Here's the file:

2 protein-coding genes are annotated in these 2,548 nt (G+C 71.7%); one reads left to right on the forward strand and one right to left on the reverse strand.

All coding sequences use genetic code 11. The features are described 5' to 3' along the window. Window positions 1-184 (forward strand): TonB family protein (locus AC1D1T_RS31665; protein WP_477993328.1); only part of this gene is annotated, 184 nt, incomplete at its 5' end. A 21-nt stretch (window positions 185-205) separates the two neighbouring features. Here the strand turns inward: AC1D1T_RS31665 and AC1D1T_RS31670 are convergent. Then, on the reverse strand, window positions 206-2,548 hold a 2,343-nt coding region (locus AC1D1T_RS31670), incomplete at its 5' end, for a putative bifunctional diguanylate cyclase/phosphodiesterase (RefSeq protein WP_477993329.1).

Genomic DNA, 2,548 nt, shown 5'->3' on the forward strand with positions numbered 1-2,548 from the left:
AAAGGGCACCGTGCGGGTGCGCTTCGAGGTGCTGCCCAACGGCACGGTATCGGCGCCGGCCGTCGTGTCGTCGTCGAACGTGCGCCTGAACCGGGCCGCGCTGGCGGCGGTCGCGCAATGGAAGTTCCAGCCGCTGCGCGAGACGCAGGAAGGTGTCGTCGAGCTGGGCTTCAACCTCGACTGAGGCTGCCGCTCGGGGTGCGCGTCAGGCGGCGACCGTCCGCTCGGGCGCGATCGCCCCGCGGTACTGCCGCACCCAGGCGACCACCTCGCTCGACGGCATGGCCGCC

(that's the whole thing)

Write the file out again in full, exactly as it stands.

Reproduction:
2 protein-coding genes are annotated in these 2,548 nt (G+C 71.7%); one reads left to right on the forward strand and one right to left on the reverse strand.

All coding sequences use genetic code 11. The features are described 5' to 3' along the window. Window positions 1-184 (forward strand): TonB family protein (locus AC1D1T_RS31665; protein WP_477993328.1); only part of this gene is annotated, 184 nt, incomplete at its 5' end. A 21-nt stretch (window positions 185-205) separates the two neighbouring features. Here the strand turns inward: AC1D1T_RS31665 and AC1D1T_RS31670 are convergent. Then, on the reverse strand, window positions 206-2,548 hold a 2,343-nt coding region (locus AC1D1T_RS31670), incomplete at its 5' end, for a putative bifunctional diguanylate cyclase/phosphodiesterase (RefSeq protein WP_477993329.1).

Genomic DNA, 2,548 nt, shown 5'->3' on the forward strand with positions numbered 1-2,548 from the left:
AAAGGGCACCGTGCGGGTGCGCTTCGAGGTGCTGCCCAACGGCACGGTATCGGCGCCGGCCGTCGTGTCGTCGTCGAACGTGCGCCTGAACCGGGCCGCGCTGGCGGCGGTCGCGCAATGGAAGTTCCAGCCGCTGCGCGAGACGCAGGAAGGTGTCGTCGAGCTGGGCTTCAACCTCGACTGAGGCTGCCGCTCGGGGTGCGCGTCAGGCGGCGACCGTCCGCTCGGGCGCGATCGCCCCGCGGTACTGCCGCACCCAGGCGACCACCTCGCTCGACGGCATGGCCGCC